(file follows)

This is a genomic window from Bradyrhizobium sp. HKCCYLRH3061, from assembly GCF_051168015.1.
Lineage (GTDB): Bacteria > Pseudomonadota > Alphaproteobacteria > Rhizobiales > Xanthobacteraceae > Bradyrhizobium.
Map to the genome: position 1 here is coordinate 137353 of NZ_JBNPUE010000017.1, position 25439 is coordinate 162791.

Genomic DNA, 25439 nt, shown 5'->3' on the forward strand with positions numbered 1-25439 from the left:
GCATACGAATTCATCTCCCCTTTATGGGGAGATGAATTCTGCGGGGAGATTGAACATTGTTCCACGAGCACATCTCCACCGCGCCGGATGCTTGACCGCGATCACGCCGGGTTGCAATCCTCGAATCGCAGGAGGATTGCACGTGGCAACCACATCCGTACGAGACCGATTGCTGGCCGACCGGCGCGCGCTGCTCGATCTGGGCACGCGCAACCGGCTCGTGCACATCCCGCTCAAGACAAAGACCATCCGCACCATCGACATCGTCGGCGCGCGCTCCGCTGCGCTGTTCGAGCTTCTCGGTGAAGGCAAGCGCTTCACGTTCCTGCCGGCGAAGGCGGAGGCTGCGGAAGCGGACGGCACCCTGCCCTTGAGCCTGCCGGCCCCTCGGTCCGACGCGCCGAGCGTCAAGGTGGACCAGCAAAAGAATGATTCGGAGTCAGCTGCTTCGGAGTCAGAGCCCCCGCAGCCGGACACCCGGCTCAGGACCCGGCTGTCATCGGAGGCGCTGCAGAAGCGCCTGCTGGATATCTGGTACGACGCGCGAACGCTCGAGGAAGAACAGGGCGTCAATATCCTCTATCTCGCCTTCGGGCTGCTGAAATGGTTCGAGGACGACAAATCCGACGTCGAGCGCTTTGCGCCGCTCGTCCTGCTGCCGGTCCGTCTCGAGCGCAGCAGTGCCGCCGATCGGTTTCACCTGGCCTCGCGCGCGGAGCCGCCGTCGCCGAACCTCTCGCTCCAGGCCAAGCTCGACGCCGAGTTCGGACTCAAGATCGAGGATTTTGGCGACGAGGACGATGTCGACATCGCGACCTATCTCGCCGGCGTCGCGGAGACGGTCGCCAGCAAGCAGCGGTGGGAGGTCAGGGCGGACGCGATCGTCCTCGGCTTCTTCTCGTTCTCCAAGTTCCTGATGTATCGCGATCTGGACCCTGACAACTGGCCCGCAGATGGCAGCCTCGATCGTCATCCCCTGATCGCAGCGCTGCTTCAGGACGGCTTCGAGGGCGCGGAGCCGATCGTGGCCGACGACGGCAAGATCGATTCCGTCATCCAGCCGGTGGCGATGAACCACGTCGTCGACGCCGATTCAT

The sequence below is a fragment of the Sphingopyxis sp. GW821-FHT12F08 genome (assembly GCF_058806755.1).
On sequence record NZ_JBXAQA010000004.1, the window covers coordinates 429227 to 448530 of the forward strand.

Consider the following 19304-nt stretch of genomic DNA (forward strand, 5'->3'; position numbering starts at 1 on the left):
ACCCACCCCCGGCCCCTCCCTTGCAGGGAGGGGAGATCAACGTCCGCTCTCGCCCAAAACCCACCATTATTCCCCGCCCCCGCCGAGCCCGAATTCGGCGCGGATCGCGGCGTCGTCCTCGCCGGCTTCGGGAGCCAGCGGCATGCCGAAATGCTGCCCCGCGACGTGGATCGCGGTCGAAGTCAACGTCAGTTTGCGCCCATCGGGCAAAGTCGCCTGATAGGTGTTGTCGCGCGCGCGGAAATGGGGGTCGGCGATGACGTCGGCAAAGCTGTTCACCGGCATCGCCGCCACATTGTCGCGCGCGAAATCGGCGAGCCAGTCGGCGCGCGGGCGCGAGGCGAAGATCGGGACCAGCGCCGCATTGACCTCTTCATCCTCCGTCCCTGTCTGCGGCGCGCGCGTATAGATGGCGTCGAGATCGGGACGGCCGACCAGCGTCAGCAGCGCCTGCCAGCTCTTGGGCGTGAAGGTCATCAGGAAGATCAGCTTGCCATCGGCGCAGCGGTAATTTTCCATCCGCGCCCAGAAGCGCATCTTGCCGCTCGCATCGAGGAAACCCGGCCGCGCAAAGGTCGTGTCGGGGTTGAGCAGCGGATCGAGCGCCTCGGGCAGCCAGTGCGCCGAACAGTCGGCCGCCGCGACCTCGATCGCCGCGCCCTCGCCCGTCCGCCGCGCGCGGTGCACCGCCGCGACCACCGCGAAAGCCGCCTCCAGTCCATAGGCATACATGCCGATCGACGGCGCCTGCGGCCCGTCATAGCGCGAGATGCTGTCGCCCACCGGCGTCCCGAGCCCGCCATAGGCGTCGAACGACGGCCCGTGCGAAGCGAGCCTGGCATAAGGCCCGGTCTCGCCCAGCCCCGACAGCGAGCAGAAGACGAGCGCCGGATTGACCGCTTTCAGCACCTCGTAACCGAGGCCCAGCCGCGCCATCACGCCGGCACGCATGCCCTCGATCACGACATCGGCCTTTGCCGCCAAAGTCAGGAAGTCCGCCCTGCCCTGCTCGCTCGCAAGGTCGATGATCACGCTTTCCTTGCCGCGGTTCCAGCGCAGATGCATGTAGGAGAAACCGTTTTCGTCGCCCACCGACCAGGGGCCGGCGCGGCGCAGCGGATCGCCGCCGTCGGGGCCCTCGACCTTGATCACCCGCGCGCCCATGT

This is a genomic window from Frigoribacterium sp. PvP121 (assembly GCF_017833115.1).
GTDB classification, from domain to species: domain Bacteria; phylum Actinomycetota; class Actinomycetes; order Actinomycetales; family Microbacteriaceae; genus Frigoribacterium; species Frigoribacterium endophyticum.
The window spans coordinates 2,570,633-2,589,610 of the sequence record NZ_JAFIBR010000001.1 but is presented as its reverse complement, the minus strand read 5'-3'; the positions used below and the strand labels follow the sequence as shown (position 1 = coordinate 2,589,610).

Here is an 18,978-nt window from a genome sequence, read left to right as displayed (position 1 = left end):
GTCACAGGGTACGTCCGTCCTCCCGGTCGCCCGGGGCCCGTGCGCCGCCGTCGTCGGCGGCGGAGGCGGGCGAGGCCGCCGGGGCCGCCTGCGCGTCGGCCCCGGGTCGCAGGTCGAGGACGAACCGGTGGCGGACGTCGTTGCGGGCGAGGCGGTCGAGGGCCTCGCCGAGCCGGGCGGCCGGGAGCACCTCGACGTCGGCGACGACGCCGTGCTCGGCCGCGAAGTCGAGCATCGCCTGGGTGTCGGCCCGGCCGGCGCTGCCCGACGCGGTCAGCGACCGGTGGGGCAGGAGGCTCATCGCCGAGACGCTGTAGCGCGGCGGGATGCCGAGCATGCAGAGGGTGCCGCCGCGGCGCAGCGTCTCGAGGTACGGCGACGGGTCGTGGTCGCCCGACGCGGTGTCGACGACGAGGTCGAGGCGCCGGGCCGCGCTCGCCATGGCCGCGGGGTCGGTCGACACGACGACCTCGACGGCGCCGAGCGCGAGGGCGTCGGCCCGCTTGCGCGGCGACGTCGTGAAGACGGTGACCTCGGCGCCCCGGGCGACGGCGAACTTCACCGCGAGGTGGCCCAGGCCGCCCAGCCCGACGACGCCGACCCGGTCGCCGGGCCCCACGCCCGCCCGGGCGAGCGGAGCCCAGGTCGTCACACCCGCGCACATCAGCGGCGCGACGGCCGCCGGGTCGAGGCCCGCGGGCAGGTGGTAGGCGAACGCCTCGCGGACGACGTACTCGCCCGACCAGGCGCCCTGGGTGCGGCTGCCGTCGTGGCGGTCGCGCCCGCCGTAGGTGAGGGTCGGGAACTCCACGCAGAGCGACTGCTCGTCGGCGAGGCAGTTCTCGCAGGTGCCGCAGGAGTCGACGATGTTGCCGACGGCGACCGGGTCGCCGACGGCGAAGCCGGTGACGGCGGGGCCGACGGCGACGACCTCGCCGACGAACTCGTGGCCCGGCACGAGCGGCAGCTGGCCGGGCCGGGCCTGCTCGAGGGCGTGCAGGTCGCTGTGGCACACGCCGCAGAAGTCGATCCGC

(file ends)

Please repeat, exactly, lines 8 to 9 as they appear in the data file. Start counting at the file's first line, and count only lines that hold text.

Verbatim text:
Consider the following 19304-nt stretch of genomic DNA (forward strand, 5'->3'; position numbering starts at 1 on the left):
ACCCACCCCCGGCCCCTCCCTTGCAGGGAGGGGAGATCAACGTCCGCTCTCGCCCAAAACCCACCATTATTCCCCGCCCCCGCCGAGCCCGAATTCGGCGCGGATCGCGGCGTCGTCCTCGCCGGCTTCGGGAGCCAGCGGCATGCCGAAATGCTGCCCCGCGACGTGGATCGCGGTCGAAGTCAACGTCAGTTTGCGCCCATCGGGCAAAGTCGCCTGATAGGTGTTGTCGCGCGCGCGGAAATGGGGGTCGGCGATGACGTCGGCAAAGCTGTTCACCGGCATCGCCGCCACATTGTCGCGCGCGAAATCGGCGAGCCAGTCGGCGCGCGGGCGCGAGGCGAAGATCGGGACCAGCGCCGCATTGACCTCTTCATCCTCCGTCCCTGTCTGCGGCGCGCGCGTATAGATGGCGTCGAGATCGGGACGGCCGACCAGCGTCAGCAGCGCCTGCCAGCTCTTGGGCGTGAAGGTCATCAGGAAGATCAGCTTGCCATCGGCGCAGCGGTAATTTTCCATCCGCGCCCAGAAGCGCATCTTGCCGCTCGCATCGAGGAAACCCGGCCGCGCAAAGGTCGTGTCGGGGTTGAGCAGCGGATCGAGCGCCTCGGGCAGCCAGTGCGCCGAACAGTCGGCCGCCGCGACCTCGATCGCCGCGCCCTCGCCCGTCCGCCGCGCGCGGTGCACCGCCGCGACCACCGCGAAAGCCGCCTCCAGTCCATAGGCATACATGCCGATCGACGGCGCCTGCGGCCCGTCATAGCGCGAGATGCTGTCGCCCACCGGCGTCCCGAGCCCGCCATAGGCGTCGAACGACGGCCCGTGCGAAGCGAGCCTGGCATAAGGCCCGGTCTCGCCCAGCCCCGACAGCGAGCAGAAGACGAGCGCCGGATTGACCGCTTTCAGCACCTCGTAACCGAGGCCCAGCCGCGCCATCACGCCGGCACGCATGCCCTCGATCACGACATCGGCCTTTGCCGCCAAAGTCAGGAAGTCCGCCCTGCCCTGCTCGCTCGCAAGGTCGATGATCACGCTTTCCTTGCCGCGGTTCCAGCGCAGATGCATGTAGGAGAAACCGTTTTCGTCGCCCACCGACCAGGGGCCGGCGCGGCGCAGCGGATCGCCGCCGTCGGGGCCCTCGACCTTGATCACCCGCGCGCCCATGT